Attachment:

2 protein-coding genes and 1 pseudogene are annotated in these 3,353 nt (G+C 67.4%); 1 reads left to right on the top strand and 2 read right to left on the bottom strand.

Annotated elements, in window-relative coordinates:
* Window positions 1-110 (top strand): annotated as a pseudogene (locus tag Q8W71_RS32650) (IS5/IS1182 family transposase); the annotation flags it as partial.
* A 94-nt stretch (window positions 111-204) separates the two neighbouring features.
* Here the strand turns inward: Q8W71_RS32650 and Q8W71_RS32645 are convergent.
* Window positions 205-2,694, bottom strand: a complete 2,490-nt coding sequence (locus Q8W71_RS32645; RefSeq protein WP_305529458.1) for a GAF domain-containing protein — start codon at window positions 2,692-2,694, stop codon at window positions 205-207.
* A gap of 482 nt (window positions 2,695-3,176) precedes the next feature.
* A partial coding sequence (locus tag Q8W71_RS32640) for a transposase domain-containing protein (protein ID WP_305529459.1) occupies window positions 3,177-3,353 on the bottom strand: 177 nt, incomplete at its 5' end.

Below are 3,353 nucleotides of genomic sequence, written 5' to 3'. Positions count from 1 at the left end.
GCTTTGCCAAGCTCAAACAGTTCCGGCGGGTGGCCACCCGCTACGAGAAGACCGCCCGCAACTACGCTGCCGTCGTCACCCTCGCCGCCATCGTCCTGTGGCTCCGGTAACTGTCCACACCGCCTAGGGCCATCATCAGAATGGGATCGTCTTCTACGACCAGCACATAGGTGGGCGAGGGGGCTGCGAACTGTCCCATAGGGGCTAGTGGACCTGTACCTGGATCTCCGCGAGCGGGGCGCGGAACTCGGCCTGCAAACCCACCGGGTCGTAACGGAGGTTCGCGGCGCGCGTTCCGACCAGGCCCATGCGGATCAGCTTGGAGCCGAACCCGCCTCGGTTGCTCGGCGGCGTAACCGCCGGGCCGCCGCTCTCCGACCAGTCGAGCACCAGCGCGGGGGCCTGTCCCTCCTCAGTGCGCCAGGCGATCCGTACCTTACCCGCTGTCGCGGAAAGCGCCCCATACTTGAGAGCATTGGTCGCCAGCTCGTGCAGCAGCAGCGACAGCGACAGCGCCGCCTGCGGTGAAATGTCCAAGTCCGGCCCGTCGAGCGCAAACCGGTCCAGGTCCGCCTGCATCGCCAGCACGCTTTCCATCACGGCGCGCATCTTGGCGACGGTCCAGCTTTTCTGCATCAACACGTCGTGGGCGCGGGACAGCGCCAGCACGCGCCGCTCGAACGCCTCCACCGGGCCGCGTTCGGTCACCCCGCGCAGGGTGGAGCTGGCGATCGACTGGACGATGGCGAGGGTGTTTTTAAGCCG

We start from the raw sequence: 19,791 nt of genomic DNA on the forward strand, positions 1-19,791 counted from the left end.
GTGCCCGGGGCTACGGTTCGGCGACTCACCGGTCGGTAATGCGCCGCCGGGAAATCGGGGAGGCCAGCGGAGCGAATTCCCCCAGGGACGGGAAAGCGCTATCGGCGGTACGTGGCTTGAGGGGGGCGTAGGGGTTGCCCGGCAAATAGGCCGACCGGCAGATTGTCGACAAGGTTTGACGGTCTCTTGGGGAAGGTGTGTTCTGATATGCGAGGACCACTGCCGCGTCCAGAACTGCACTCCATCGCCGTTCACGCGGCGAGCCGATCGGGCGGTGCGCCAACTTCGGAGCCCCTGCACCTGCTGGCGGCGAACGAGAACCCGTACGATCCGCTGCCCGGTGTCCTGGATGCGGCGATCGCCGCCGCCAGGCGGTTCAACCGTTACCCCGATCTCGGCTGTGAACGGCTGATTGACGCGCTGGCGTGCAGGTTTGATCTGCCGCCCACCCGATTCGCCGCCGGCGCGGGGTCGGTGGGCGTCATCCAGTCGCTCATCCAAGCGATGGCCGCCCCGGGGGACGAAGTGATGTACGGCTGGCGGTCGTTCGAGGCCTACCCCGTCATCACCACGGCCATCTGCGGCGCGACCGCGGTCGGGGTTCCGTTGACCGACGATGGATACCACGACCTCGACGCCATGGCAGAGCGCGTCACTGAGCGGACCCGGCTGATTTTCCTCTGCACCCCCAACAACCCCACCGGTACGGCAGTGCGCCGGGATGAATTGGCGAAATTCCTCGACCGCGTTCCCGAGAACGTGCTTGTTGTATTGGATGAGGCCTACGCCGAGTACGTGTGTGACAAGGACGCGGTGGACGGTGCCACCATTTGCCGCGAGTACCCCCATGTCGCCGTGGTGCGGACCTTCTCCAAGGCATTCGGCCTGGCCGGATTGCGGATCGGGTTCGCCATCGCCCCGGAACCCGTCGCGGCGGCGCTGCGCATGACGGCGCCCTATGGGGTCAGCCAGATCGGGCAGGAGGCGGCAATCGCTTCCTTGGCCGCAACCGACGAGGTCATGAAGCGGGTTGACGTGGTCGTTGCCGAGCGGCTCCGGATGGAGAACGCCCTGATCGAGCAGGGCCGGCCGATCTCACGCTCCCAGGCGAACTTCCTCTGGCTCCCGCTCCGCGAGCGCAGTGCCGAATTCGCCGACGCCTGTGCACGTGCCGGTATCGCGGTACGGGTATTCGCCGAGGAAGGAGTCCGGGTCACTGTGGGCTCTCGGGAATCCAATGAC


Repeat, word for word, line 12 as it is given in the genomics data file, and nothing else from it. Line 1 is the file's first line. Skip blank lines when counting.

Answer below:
GTGCCCGGGGCTACGGTTCGGCGACTCACCGGTCGGTAATGCGCCGCCGGGAAATCGGGGAGGCCAGCGGAGCGAATTCCCCCAGGGACGGGAAAGCGCTATCGGCGGTACGTGGCTTGAGGGGGGCGTAGGGGTTGCCCGGCAAATAGGCCGACCGGCAGATTGTCGACAAGGTTTGACGGTCTCTTGGGGAAGGTGTGTTCTGATATGCGAGGACCACTGCCGCGTCCAGAACTGCACTCCATCGCCGTTCACGCGGCGAGCCGATCGGGCGGTGCGCCAACTTCGGAGCCCCTGCACCTGCTGGCGGCGAACGAGAACCCGTACGATCCGCTGCCCGGTGTCCTGGATGCGGCGATCGCCGCCGCCAGGCGGTTCAACCGTTACCCCGATCTCGGCTGTGAACGGCTGATTGACGCGCTGGCGTGCAGGTTTGATCTGCCGCCCACCCGATTCGCCGCCGGCGCGGGGTCGGTGGGCGTCATCCAGTCGCTCATCCAAGCGATGGCCGCCCCGGGGGACGAAGTGATGTACGGCTGGCGGTCGTTCGAGGCCTACCCCGTCATCACCACGGCCATCTGCGGCGCGACCGCGGTCGGGGTTCCGTTGACCGACGATGGATACCACGACCTCGACGCCATGGCAGAGCGCGTCACTGAGCGGACCCGGCTGATTTTCCTCTGCACCCCCAACAACCCCACCGGTACGGCAGTGCGCCGGGATGAATTGGCGAAATTCCTCGACCGCGTTCCCGAGAACGTGCTTGTTGTATTGGATGAGGCCTACGCCGAGTACGTGTGTGACAAGGACGCGGTGGACGGTGCCACCATTTGCCGCGAGTACCCCCATGTCGCCGTGGTGCGGACCTTCTCCAAGGCATTCGGCCTGGCCGGATTGCGGATCGGGTTCGCCATCGCCCCGGAACCCGTCGCGGCGGCGCTGCGCATGACGGCGCCCTATGGGGTCAGCCAGATCGGGCAGGAGGCGGCAATCGCTTCCTTGGCCGCAACCGACGAGGTCATGAAGCGGGTTGACGTGGTCGTTGCCGAGCGGCTCCGGATGGAGAACGCCCTGATCGAGCAGGGCCGGCCGATCTCACGCTCCCAGGCGAACTTCCTCTGGCTCCCGCTCCGCGAGCGCAGTGCCGAATTCGCCGACGCCTGTGCACGTGCCGGTATCGCGGTACGGGTATTCGCCGAGGAAGGAGTCCGGGTCACTGTGGGCTCTCGGGAATCCAATGAC